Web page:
For the past two hundred years, lifeboats have been stationed around the coasts of Britain and Ireland, ready to rescue the shipwrecked. In times past, shipwrecks were much more common and there was little provision to help those stranded at sea. Places such as the west coast of Ireland would see hundreds of wrecks per year, from small sailing vessels to large steamers. By the beginning of the nineteenth century, volunteer lifeboats bgan to be stationed around the coast in the most dangerous areas and soon, the Royal National Lifeboat Association began to provide new stations and lifeboats. With the introduction of these lifeboats around the coast, many lives have been saved over the intervening two centuries. Ireland has seen more than its fair share of wrecks because of its location, with many vessels foundering after a tortuous journey across the Atlantic, as well as costal traders lost in storms or accident. War has played a part too, with the western Approaches being the graveyard of many a torpedoed or mined vessel. Nicholas Leach tells the story of each irish lifeboat station, both north and south, using photographs of the lifeboats, houses and rescues. His book provides a valuable record of two centuries of lifesaving along the Irish coast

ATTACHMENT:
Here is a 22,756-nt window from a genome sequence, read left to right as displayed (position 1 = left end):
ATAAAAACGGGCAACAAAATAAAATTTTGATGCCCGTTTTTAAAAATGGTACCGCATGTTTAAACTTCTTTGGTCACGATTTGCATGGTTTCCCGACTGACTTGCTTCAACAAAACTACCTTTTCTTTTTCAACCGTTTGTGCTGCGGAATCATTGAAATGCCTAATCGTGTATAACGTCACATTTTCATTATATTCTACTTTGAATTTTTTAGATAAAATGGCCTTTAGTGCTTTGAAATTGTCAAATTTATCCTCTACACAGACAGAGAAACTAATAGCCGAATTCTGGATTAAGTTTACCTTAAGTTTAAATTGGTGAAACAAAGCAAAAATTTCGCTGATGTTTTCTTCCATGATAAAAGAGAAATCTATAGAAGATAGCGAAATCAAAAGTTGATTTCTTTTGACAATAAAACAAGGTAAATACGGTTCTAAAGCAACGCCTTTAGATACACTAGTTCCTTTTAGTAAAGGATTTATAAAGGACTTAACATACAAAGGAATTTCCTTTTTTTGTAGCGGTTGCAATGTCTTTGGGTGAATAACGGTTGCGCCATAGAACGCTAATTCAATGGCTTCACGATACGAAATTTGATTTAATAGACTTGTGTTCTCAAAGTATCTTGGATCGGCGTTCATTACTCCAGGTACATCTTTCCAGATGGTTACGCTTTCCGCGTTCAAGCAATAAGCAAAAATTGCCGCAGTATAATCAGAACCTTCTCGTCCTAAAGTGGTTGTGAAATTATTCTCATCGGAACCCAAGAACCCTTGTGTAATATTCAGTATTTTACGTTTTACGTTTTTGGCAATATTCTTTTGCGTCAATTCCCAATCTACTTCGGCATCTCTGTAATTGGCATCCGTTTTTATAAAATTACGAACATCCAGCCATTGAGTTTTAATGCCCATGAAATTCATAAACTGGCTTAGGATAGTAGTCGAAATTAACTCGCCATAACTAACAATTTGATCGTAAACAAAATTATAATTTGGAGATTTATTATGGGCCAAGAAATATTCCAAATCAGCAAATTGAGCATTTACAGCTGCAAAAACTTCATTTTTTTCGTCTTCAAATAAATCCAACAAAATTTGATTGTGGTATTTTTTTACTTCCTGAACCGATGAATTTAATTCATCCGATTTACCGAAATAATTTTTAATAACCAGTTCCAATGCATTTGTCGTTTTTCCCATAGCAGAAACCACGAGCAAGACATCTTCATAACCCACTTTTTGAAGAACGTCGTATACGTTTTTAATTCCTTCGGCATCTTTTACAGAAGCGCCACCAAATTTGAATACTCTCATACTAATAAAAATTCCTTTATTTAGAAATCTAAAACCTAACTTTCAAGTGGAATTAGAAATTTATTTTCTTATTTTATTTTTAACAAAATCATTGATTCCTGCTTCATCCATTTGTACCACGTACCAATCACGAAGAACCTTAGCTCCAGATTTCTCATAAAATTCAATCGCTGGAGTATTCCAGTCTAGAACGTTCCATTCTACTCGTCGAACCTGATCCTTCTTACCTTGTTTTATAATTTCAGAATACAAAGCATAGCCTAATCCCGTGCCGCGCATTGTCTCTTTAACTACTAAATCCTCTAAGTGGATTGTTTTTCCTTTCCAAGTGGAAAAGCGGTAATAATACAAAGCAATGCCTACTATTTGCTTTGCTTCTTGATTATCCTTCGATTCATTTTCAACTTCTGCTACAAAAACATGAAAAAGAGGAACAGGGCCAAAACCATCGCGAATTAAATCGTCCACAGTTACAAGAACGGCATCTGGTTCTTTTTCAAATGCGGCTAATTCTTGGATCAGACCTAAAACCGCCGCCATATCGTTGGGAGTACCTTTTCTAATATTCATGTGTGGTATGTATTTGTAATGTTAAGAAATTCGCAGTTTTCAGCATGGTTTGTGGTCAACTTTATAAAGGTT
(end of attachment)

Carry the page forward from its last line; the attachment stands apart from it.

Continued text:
Nicholas Leach is editor of the international shipping magazine Ships Monthly and an acknowledged expert on lifeboats and the author of many books and articles on the lifeboat service in the United Kingdom and Ireland. He has written extensively about the subject, including a number of books for Amberley. He has visited every RNLI lifeboat station and his photographs have appeared in a wide range of magazines, books and other publications. He is Editor of the international shipping magazine Ships Monthly, and read History and Politics at the University of Manchester. He lives in Lichfield, Staffordshire, and travels extensively in pursuit of the latest lifeboats.